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pjanda1 12th August 2009 03:40 PM

Series wire Antek Secondaries
I just received an Antek 4T400. I wired the two 400V secondaries in series to get 800VCT (taking the B+ off the CT), and it worked perfectly well: dead quiet (which is why I'm using it to replace a NOS Stancor). I'm getting slightly higher losses in the PS than I had hoped, so I'd like to get a little higher voltage. Is there any reason I can't wire both the 6.3V windings in series as well? To keep the CT in the center, I would wire the 6.3, 400, 400 and 6.3 secondaries in series in that order. I'm assuming it is just fine, but there is a great deal I do not know about transformers. After some searching, I still figured I oughtta' ask.

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tomchr 12th August 2009 04:54 PM

I would be a little concerned with the breakdown of the isolation between the two 6.3 V windings. But that could be fixed by changing the wiring to: 400 V - 6.3 V - CT - 6.3 V - 400 V. I don't know if that's possible with that transformer.

I think the wiring you propose will probably work. To be sure, you could toss Antek an email and ask if the two 6.3 V windings may be 800 V apart.

But are you really so pressed for voltage that a 1.6 % increase will break or make the day? If that's the case, you'll really need a transformer with higher output voltage (or lower losses in the power supply) as the AC line voltage will vary by more than that over the course of a day.


Poindexter 12th August 2009 05:32 PM

Why don't you ask John?  If he doesn't know, he'll ask the actual winding engineers and report back, and then you won't have to rely on information from a bunch of people like me, who may or may not know the score.  Web fora are a notoriously unreliable place to pick up this sort of information.



pjanda1 12th August 2009 05:40 PM

I asked John (in two separate emails) if I could connect the 400V windings in series, and he never responded. So, while I haven't asked this specific question, I figured I'd have better luck here. I know the voltage increase is small (wouldn't it be more like 3%?), but I'm not using the windings and a little higher B+ would be nice. It's not that I can't get by fine without it, but why not use the whole thing if I can?


Tubelab_com 12th August 2009 06:17 PM


I asked John (in two separate emails) if I could connect the 400V windings in series, and he never responded.
Connecting the two 400 volt windings in series to make an 800 VCT winding is OK. This fact is stated in the text in many of his Ebay auctions for these transformers. I copied this from the auction for a bigger transformer.

"outputs 500Vac x 2 (dual coils can be connected in series for 1000Vac center tap or parallel for extra current for 500V at 700mA)"

I have used a 4T400 as an 800 VCT transformer in a Simple SE amp. My problem was too much voltage I was getting about 540 volts of B+ which can make the 500 volt electrolytics very unhappy. I have a 4TK400 transformer that is similar but has 70 volt taps. It is wired in the usual manner as an 800 VCT secondary with the center tap grounded. it works good too.

If you needed to add the 6.3 volt windings, I would wire them like tomchr states since the two 6.3 volt windings are wound on the same layer with no extra insulation between them.

Matt BH 12th August 2009 08:22 PM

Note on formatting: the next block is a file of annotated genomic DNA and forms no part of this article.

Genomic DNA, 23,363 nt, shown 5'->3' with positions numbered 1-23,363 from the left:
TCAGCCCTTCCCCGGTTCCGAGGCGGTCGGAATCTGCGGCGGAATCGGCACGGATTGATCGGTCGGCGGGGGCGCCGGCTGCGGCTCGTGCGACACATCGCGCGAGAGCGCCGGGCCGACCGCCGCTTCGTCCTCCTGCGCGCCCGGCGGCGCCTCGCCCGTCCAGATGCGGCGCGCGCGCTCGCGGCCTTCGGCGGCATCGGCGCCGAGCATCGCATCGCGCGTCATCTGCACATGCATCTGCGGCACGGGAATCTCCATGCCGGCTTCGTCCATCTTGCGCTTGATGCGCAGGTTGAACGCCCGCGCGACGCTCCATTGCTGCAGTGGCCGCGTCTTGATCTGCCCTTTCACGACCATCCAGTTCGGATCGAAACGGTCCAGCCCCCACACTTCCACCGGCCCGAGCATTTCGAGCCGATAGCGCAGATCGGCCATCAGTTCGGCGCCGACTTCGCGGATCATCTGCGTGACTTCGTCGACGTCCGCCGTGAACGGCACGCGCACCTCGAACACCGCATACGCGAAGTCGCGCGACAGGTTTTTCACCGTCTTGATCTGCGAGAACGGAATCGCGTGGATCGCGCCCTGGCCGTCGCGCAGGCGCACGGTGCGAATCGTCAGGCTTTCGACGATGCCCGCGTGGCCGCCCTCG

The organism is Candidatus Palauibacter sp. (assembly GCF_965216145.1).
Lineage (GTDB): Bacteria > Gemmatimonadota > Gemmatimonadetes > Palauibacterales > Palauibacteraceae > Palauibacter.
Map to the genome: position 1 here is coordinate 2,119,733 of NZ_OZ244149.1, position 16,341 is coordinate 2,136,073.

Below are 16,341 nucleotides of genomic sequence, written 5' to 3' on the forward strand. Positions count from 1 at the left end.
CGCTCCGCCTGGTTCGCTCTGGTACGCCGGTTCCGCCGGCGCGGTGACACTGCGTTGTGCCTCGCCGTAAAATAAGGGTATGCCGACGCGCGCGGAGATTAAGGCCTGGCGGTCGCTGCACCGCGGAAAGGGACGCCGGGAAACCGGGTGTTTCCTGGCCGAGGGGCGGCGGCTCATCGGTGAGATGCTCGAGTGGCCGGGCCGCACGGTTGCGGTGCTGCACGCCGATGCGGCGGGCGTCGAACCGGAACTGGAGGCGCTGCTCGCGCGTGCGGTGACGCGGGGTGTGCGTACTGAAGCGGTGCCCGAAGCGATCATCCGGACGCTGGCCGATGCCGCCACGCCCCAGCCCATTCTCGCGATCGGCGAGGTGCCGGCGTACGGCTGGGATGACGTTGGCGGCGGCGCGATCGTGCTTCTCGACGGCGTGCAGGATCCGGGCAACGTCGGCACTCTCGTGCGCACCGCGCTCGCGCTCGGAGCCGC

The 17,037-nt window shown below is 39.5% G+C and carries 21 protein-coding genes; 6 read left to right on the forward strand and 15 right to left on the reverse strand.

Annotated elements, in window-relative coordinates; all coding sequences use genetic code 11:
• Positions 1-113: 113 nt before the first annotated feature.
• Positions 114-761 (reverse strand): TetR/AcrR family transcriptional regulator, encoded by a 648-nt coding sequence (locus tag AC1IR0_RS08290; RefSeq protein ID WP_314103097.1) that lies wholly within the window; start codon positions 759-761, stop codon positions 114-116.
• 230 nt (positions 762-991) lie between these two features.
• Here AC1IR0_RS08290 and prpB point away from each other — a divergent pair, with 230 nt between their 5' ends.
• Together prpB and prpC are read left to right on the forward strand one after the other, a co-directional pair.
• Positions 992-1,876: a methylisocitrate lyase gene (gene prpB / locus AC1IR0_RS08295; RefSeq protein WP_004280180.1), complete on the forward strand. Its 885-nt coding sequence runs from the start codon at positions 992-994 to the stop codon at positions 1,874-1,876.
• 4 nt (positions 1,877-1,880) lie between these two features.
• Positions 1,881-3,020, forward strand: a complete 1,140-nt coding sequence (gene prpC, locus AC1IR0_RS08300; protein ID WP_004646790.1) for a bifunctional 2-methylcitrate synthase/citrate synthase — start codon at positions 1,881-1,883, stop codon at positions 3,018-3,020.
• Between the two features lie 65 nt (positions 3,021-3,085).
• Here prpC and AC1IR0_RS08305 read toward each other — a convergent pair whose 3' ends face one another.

Just caught this thread, Tubelab and Tomchr have said what I would have said.

I have a couple of 4T360 trannys from Antec. Try it by all means but if there is a fault in the rectifiers it could put a lot of voltage between the 6.3V windings and chassis, so be sure the CT is connected to chassis and not floating, use the rubber washer aswell.

What rectifiers are you using if SS can you not use slightly bigger caps to gain the exta couple of percent increase? or try some rectifiers with a lower forward drop.

I just re-read your OP. What do you mean by taking the B+ from the CT?

Cheers Matt.

pjanda1 12th August 2009 11:37 PM


The bridge is what Eli Duttman calls a cockeyed bridge. I'm using a choke input supply, but I do have a tiny cap in front of the choke (.1 or .22). I've tried raising it's value a little with past power transformers, and it hasn't changed the voltage much. I don't want to end up with a cap input supply with a tiny first cap.

If this is a poor/risky idea, I'd be happy to abandon it. I just feel compelled to wring every last bit out of the parts I've got. FWIW, the transformer will be fully enclosed in a steel chassis that is well grounded.


Tubelab_com 12th August 2009 11:55 PM

Cockeyed or not, it is electrically similar to the standard full wave CT circuit that has been used in tube amps for years. The ground connection has been moved, and D5 seems redundant. Your 6.3 volt idea will work here, just put the 6.3 volt windings in the center (so they are connected to D5). This way they operate with a low voltage between them.

I was getting 540 volts out of my Antek using the standard full wave CT circuit with a 200 mA load. Adding the 6.3volt trick should net you about 8 more volts.

You could rewire the whole thing to resemble a FWCT circuit, put the two 6.3 volt windings in series and wire them to a conventional bridge rectifier with a good sized cap across them to make a 16 volt supply. Ground the negative output from the 16 volt supply and connect the CT of the 800 volt winding to the positive end of the 16 volt supply. Now you have a 16 volt supply and a 540 volt supply in series, for 556 volts.

Tom Bavis 13th August 2009 12:14 AM

For that matter, you could use the 2X 6.3V windings into a doubler (about 30V) or tripler (45V) and connect THAT in series...

pjanda1 20th August 2009 02:17 PM

I did ultimately contact John and he said it would be fine. It is wired up and working great!



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